It’s Christmas and it’s cold; the perfect season to jet off on a European city break. Every year in December I have escaped England, snapped up a cheap Ryanair flight, and partied with the locals in a European city. Here are a couple of my favourite seasonal destinations.
Nordic countries are renowned for their cold climate: in Sweden there’s snow higher than 6” and everyone wears thermals from October until March. Despite the cold, it is breathtakingly beautiful. Swedish design and simplicity highlights Stockholm’s reputation as ‘Venice of the North.’
Visit the Vasa museum, a 380-year old war ship, or take a trip to Grona Lund, Sweden’s oldest theme park. Fill yourself up on Dagens (cheap lunch menus which provide food and drink). Swedish food is simplistic but amazing, and happens to comprise of more than just meatballs (Köttbullar). For those who don’t know Swedish whatsoever, don’t worry: everyone in Sweden speaks English, and everyone is friendly – except if you happen to bump into Lisbeth Salander. If you’re going for more than just the weekend, why not take a train up to Lapland and see the northern lights?
Due to Amsterdam’s location near canals it is a cold city; order some chips with mayonnaise or pindersaus (peanut sauce – a Dutch speciality) to warm yourself up in the chill season. The iconic tourist attraction in Amsterdam is Anne Frank’s house – the place where Anne Frank wrote her famous diary during the German occupation of the Netherlands. Beware of the long queues in winter. Another must see attraction is the Vincent Van Gogh museum, the most visited museum of the Netherlands, with the largest collection of Van Gogh paintings in the world.
Tours are aplenty in Amsterdam: take a boat tour across the canals or a walking tour of the city. However if you want to explore the canals and the picturesque houses make sure you don’t accidentally wind up in the red light district as I did… Oh, and apparently there are some coffee shops?
Budapest, capital of Hungary, is slap-bang in the middle of Europe and always a welcome addition to any summer inter-rail, but in the winter it’s cold-cold-cold. Comprising of two separate cities: Buda, and Pest (yeah, it was news to me too) which are separated by the river Danube, it is a very different place to visit. Food is affordable and drinks are cheap. Take the Budapest funicular for a view of the whole city – although in winter it may be misty and dull. It is fast overtaking Prague as the stag-do capital of Europe. If that’s not your thing, visit the thermal baths which have healing qualities, and luxuriate in the warming waters…
Nottingham’s Christmas market really doesn’t capture the spirit of Berlin’s worst Christmas market! Berlin is jam-packed with them, so you can bathe in Gluhwein and naturally gorge on German sausages to your heart’s content!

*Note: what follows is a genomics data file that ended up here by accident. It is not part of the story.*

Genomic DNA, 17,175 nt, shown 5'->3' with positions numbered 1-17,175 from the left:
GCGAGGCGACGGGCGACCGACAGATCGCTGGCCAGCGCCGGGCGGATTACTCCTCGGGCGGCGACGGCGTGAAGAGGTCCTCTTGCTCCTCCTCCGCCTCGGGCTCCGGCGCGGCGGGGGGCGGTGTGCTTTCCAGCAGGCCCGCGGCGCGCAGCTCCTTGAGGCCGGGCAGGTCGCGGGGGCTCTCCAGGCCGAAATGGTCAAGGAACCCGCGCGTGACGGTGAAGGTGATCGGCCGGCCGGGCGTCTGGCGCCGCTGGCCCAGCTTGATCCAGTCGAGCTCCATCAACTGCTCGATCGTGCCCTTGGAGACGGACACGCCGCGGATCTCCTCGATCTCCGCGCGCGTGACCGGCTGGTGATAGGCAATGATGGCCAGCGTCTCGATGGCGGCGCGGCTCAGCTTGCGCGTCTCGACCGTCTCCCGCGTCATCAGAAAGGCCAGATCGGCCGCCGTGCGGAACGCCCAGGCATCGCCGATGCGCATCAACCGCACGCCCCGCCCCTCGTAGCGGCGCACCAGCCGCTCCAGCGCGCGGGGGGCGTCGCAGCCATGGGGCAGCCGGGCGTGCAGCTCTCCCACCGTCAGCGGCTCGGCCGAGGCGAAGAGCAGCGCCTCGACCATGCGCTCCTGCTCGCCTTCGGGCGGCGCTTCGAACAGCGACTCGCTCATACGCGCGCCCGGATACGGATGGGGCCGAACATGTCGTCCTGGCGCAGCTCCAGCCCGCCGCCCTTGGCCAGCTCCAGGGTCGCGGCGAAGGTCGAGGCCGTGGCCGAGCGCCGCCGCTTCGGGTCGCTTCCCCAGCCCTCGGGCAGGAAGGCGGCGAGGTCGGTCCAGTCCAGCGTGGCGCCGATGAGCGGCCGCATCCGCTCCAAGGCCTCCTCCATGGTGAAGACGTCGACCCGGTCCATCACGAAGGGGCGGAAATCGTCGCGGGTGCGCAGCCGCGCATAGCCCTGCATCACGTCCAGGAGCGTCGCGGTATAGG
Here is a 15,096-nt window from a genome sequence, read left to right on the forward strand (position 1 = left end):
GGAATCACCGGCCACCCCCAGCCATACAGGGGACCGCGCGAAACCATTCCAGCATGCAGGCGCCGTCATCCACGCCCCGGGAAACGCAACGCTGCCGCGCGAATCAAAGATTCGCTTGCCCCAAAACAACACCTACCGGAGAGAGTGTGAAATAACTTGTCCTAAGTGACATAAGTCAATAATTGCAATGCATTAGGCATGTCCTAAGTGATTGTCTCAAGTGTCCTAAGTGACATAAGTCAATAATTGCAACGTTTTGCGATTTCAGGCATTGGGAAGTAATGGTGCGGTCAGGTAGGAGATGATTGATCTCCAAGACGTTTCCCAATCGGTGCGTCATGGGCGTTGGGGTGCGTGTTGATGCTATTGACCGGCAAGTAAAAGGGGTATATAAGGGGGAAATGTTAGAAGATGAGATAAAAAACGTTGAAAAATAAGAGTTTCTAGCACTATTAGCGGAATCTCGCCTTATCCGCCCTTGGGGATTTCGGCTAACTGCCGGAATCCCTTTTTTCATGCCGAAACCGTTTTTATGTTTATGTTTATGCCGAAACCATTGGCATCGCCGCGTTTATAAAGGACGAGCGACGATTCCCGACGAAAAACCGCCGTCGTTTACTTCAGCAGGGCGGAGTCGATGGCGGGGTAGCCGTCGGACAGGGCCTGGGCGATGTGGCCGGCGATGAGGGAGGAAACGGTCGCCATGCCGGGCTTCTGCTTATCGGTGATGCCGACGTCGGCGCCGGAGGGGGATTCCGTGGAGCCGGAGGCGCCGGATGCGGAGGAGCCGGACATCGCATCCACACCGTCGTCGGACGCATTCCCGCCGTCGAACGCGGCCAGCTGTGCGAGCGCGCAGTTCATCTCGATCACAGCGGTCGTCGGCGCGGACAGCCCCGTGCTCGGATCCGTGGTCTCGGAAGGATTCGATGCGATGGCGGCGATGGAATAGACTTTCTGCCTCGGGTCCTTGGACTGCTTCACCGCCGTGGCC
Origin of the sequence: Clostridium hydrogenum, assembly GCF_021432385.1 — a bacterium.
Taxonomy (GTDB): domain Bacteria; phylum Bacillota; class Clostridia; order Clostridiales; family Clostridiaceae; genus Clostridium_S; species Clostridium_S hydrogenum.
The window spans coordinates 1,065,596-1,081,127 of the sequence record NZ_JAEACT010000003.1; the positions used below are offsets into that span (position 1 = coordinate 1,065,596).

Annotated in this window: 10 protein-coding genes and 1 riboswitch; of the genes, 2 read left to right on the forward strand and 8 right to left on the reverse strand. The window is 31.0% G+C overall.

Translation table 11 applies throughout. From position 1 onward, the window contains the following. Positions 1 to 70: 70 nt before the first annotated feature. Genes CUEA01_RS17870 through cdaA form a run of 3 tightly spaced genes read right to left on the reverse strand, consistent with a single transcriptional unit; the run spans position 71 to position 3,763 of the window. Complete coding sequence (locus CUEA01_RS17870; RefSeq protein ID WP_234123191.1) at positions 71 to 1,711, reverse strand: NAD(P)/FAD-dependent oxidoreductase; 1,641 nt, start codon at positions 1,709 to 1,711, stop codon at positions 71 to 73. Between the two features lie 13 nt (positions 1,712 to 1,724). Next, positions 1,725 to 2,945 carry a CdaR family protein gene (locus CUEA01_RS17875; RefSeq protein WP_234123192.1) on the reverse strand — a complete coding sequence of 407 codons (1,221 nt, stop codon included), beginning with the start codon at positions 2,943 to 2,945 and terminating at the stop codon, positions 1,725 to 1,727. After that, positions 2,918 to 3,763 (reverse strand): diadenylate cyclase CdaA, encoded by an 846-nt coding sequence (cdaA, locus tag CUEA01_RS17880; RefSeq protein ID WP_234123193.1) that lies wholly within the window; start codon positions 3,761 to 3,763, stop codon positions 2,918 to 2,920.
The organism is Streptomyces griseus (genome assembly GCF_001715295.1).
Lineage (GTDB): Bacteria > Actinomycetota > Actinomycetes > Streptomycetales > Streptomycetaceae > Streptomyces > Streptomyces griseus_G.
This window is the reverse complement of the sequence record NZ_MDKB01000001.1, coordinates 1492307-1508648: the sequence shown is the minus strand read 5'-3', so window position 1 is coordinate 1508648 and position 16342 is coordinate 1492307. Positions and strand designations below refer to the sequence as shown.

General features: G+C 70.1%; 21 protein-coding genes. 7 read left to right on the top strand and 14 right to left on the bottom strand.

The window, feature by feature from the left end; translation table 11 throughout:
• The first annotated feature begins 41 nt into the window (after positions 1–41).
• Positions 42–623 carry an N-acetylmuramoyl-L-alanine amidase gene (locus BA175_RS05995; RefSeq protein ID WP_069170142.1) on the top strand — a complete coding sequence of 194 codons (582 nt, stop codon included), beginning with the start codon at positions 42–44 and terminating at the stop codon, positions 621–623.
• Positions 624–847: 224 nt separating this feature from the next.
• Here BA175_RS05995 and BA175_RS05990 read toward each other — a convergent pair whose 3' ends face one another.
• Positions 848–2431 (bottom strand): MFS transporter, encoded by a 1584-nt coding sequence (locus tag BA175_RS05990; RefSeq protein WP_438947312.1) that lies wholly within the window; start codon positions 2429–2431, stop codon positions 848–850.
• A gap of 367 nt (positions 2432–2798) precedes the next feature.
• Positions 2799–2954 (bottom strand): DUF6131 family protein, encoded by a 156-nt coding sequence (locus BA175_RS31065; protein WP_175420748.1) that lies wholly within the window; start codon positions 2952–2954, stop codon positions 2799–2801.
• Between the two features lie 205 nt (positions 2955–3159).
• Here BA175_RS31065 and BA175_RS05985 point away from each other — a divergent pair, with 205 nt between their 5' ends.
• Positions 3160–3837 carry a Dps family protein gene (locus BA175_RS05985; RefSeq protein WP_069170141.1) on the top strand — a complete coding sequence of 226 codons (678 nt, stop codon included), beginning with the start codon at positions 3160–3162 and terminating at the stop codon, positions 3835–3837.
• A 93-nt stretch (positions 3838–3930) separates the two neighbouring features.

Take a stroll along Unter Den Linden (a street of lime trees), and Kurferstendam (what the Champs-Elysses is to Paris, or Oxford Street to London) which are both illuminated by Christmas lights in the festive season. Take a day trip to the Brandenburg Gate and stop by the Reichstag on the way. If you’re interested in the Cold War, visit Checkpoint Charlie, which divided West and East Berlin, or the Stasi museum – a fascinating insight into the East German regime.
The City of Love is fantastically lit up at this time of year. Visiting Paris in winter definitely has its perks; it’s less busy and certainly less hot than the tourist-overrun capital in summer. You will actually be able to snatch a seat on the Metro and not die of raging heatstroke, and can ‘parlez’ with the French, who usually head off to the Cote d’Azur to escape the influx of summer tourists.
If you are looking for a bit of fun, take a train to Disneyland Paris, which puts on a brilliant winter wonderland, without waiting 5 hours to go on Space Mountain (OK, maybe you’ll still queue for an hour or so.)
Why not visit the Moulin Rouge and the sex district for a night of fun (non, non – not like that). You can always warm up on some traditional onion soup followed up with a cheese board and one or two glasses of wine. Try and stick to wine though – a double vodka-orange cost me €14 near the Moulin Rouge…
Prague, the vibrant capital of the Czech Republic is home to more than just cheap alcohol. Walk across the famous Charles Bridge, known as ‘Karlov Most’, which provides beautiful views of Prague Castle. This links the old and the new town – both with distinct identities, and both worth an afternoon’s walk. If you’re short on time, visit the astronomical clock (ho, ho, ho etc) in the old town square: dating back to the 1400’s, figures emerge from the clock every hour.
Food is relatively cheap, as is the alcohol. It has been reported that due to its popularity, prices will rise, so visit now before it becomes a thing of the past, like 10p Freddos!
Don’t fancy going abroad, but still want to get away? Well Scotland has the cold, it has the fun, and everyone speaks English… apparently. Edinburgh and Glasgow are both fantastic places in winter with lots to do and see… but Fort William is a beauty. You can even attempt to ski, and visit your old friend Ben (Nevis) while you’re there.
Photo courtesy of Gianlluca Simi